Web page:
New legal clinic aims to address Black communities’ most pressing needs

Individual legal supports and services for the city’s most marginalized will mark a departure from its African Canadian Legal Clinic predecessor



An advisory committee made up of Black professionals and activists is at work establishing a new legal clinic to service the province’s Black communities.

Formation of the clinic is still in the earliest stages, but the members include Idil Abdillahi, assistant professor at Ryerson’s School of Social Work, former NDP MPP Zanana Akande, Black Lives Matter – Toronto co-founder Sandy Hudson, Jane-Finch community-based defence lawyer Roger Rowe, Aba Stevens, legal counsel to the Canadian Securities Transition Office, and Rinaldo Walcott, director of the Women and Gender Studies Institute at the University of Toronto.

Walcott sees the new clinic playing a leadership role in informing and shaping conversations on important issues, such as the police officers in schools program, “which a Black legal clinic really interested in challenging anti-Black racism should be involved in.”

Legal Aid Ontario set up the committee prior to its contentious decision to defund the African Canadian Legal Clinic (ACLC), effective September 30, over allegations of financial mismanagement. The ACLC will continue to operate despite losing approximately $670,000 in annual funding from Legal Aid, an amount equal to about 35 per cent of its total operating budget. LAO’s funds will now be redirected to the new clinic, whose proposed focus toward individual legal counsel and services in the area of anti-Black racism is a departure from the ACLC’s madate, which focused on a test-case litigation strategy.

Test cases typically take longer to litigate but can result in decisions that set legal precedents serving the broader public interest. In 2015, for example, the ACLC successfully argued in Aiken v. the Ottawa Police Services Board (OPSB) that a racial profiling settlement between the OPSB and the Ontario Human Rights Commission should not prevent complainants, in this case a young African-Canadian man, from seeking legal remedies independent of the settlement.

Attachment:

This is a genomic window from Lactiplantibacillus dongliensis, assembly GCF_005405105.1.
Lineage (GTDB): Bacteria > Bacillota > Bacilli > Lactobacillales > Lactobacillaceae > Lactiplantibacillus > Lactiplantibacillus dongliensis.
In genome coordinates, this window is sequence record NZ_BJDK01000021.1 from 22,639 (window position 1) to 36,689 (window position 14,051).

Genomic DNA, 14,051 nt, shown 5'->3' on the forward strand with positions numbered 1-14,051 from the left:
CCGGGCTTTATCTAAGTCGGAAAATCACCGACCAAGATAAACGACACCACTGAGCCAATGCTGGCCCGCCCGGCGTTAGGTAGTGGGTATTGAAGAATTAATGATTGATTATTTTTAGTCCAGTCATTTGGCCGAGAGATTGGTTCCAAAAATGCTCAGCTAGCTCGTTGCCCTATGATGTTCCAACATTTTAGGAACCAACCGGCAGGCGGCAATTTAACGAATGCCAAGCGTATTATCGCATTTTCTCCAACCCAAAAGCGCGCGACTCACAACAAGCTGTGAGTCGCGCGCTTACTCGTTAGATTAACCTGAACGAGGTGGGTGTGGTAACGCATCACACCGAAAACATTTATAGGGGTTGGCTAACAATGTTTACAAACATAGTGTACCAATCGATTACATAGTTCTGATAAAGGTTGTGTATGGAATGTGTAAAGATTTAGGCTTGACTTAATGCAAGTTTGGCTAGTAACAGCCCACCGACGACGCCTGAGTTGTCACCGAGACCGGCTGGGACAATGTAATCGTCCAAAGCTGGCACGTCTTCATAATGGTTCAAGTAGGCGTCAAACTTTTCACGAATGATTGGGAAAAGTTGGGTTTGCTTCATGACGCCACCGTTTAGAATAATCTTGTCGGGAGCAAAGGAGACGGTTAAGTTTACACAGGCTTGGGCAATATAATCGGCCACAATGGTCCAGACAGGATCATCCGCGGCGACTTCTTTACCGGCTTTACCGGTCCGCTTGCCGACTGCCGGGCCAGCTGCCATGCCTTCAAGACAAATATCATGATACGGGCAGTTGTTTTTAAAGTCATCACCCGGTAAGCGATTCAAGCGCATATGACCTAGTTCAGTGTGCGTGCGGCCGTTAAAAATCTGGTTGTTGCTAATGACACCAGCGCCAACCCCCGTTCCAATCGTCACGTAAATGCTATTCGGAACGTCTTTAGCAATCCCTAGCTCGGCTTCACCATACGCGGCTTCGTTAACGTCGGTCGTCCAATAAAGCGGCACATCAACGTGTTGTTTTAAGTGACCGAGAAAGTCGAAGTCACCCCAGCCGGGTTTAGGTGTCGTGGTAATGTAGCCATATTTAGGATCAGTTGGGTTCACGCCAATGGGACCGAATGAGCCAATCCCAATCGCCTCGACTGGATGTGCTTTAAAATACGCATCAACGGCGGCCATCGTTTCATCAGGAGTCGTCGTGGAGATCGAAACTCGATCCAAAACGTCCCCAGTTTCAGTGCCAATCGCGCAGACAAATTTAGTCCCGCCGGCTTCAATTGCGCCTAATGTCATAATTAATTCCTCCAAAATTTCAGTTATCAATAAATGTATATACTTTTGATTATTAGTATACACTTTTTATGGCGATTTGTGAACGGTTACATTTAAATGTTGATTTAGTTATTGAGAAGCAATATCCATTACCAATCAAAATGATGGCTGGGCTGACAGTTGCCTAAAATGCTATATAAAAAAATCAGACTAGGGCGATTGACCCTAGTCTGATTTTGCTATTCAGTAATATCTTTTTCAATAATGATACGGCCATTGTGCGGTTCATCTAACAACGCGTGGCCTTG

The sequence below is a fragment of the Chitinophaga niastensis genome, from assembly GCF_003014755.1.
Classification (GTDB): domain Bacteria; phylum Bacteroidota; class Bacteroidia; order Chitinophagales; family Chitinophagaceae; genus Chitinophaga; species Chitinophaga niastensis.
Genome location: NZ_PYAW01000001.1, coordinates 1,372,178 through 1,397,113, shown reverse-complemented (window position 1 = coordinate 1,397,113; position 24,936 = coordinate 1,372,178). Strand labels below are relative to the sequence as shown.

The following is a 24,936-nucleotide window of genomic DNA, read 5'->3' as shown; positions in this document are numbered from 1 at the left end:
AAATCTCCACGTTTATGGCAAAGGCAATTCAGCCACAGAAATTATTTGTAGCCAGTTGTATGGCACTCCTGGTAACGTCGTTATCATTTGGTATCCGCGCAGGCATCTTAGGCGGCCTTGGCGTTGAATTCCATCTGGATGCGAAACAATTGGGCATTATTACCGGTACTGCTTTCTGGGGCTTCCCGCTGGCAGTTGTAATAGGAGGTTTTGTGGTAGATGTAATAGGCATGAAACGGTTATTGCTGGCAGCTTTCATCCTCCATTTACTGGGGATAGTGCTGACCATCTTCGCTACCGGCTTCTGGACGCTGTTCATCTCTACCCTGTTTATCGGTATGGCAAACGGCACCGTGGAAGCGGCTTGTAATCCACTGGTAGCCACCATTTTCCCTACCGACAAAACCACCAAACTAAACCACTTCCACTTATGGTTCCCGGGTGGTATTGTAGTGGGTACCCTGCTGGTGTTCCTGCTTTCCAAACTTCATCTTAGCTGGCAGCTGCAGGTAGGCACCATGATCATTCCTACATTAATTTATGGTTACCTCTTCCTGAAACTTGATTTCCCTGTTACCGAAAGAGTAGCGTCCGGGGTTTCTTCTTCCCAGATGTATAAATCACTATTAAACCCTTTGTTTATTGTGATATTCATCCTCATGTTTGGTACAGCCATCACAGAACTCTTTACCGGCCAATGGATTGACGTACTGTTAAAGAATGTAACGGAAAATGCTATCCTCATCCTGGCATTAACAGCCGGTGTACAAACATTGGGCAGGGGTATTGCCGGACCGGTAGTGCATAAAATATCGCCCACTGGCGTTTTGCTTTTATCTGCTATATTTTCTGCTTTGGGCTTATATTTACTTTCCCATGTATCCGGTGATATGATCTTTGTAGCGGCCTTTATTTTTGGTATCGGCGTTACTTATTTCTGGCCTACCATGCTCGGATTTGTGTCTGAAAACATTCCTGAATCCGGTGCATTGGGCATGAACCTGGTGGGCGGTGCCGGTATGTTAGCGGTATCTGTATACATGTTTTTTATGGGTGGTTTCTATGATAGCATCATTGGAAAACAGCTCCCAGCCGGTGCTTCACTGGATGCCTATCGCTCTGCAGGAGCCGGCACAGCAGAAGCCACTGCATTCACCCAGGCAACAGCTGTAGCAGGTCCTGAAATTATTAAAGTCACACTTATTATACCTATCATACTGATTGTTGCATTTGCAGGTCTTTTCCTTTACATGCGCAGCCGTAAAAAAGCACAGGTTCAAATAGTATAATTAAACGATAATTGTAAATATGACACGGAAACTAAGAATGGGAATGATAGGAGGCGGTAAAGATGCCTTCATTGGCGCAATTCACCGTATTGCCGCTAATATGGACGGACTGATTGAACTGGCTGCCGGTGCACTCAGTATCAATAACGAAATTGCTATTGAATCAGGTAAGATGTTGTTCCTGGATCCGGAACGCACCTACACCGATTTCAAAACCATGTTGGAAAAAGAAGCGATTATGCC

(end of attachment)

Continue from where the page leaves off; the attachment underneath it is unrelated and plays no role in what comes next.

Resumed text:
But Walcott argues for “smaller service and support” noting that “Black communities need more than test cases. A large percentage of our communities live at the borderline of poverty, and being able to access individual legal services are vital.”

Those services would take into account intersectionality to address the differing realities of Black identities across the diaspora and acknowledge that different groups – Walcott points to queer and trans people in the Black community – require specialized legal counsel attuned to their experiences.

Walcott says that the committee, which was not involved in the dispute between LAO and ACLC or the decision to defund, will engage in a series of community consultations to determine its mandate. It will disband as soon as the new clinic is set up and a new board established.

christiner@nowtoronto.com | @missrattan

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